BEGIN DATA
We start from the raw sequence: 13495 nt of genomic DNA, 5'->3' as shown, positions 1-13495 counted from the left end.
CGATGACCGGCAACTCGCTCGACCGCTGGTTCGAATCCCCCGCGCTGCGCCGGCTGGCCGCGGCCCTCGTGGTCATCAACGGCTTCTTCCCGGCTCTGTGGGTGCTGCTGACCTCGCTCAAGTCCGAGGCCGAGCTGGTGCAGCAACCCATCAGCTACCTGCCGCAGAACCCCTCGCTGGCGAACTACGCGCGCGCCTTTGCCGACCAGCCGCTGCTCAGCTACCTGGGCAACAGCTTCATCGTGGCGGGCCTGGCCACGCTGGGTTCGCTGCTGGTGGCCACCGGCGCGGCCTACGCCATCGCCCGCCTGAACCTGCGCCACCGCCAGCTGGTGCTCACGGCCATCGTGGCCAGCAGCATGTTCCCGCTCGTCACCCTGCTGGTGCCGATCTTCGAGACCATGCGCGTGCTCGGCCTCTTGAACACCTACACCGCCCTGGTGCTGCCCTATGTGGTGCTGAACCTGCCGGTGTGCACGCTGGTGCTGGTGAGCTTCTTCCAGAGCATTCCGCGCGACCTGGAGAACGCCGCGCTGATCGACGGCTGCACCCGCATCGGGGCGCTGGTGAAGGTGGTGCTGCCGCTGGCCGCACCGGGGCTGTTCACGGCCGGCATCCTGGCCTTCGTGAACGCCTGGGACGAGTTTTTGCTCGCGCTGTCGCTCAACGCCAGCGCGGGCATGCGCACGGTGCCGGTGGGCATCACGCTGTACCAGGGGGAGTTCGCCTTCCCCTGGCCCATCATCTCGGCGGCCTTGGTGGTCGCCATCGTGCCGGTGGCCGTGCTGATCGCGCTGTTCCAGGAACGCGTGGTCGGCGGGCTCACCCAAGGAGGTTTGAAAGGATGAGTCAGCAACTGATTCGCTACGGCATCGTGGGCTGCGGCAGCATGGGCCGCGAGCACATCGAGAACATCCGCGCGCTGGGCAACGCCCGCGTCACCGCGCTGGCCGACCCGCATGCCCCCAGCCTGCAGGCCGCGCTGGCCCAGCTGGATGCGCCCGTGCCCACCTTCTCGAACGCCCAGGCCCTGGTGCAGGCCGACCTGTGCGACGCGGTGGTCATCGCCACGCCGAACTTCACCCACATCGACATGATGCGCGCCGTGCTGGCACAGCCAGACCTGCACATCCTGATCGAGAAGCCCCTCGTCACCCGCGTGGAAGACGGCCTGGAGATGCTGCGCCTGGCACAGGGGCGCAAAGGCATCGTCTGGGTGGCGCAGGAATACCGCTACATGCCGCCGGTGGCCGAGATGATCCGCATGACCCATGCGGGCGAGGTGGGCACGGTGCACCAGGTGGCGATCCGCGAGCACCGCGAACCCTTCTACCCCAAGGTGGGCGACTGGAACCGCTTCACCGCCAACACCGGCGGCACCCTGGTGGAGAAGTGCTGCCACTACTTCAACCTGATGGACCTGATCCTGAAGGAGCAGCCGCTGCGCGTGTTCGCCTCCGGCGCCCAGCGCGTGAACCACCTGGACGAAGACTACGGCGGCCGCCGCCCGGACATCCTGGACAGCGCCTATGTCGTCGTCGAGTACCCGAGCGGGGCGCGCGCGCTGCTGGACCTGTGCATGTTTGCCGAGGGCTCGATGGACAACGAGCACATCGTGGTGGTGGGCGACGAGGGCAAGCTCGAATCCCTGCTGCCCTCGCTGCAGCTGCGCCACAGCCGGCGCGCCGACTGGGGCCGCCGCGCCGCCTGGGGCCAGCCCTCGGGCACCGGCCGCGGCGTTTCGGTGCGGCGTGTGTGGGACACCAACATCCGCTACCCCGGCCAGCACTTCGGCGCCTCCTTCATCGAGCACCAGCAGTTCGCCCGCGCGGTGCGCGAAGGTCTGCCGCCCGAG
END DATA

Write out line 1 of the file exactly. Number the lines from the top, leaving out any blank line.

We start from the raw sequence: 13495 nt of genomic DNA, 5'->3' as shown, positions 1-13495 counted from the left end.